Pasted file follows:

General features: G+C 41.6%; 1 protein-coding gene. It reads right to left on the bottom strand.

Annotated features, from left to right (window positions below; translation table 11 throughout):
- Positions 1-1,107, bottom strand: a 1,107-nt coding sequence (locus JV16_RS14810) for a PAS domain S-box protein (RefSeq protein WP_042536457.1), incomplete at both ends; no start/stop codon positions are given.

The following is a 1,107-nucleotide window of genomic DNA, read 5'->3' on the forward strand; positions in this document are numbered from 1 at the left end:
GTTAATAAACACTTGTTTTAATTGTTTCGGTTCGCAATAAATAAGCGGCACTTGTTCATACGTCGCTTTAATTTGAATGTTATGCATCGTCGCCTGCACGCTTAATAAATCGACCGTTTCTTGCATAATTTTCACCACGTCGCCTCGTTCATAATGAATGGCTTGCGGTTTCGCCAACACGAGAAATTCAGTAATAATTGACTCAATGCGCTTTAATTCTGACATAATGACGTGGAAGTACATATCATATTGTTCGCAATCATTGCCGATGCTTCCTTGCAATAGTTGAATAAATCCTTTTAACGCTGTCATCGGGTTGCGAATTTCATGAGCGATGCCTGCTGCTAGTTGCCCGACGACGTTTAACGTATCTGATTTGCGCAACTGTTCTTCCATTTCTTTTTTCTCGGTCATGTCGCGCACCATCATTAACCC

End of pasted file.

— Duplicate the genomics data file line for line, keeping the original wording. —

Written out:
General features: G+C 41.6%; 1 protein-coding gene. It reads right to left on the bottom strand.

Annotated features, from left to right (window positions below; translation table 11 throughout):
- Positions 1-1,107, bottom strand: a 1,107-nt coding sequence (locus JV16_RS14810) for a PAS domain S-box protein (RefSeq protein WP_042536457.1), incomplete at both ends; no start/stop codon positions are given.

The following is a 1,107-nucleotide window of genomic DNA, read 5'->3' on the forward strand; positions in this document are numbered from 1 at the left end:
GTTAATAAACACTTGTTTTAATTGTTTCGGTTCGCAATAAATAAGCGGCACTTGTTCATACGTCGCTTTAATTTGAATGTTATGCATCGTCGCCTGCACGCTTAATAAATCGACCGTTTCTTGCATAATTTTCACCACGTCGCCTCGTTCATAATGAATGGCTTGCGGTTTCGCCAACACGAGAAATTCAGTAATAATTGACTCAATGCGCTTTAATTCTGACATAATGACGTGGAAGTACATATCATATTGTTCGCAATCATTGCCGATGCTTCCTTGCAATAGTTGAATAAATCCTTTTAACGCTGTCATCGGGTTGCGAATTTCATGAGCGATGCCTGCTGCTAGTTGCCCGACGACGTTTAACGTATCTGATTTGCGCAACTGTTCTTCCATTTCTTTTTTCTCGGTCATGTCGCGCACCATCATTAACCC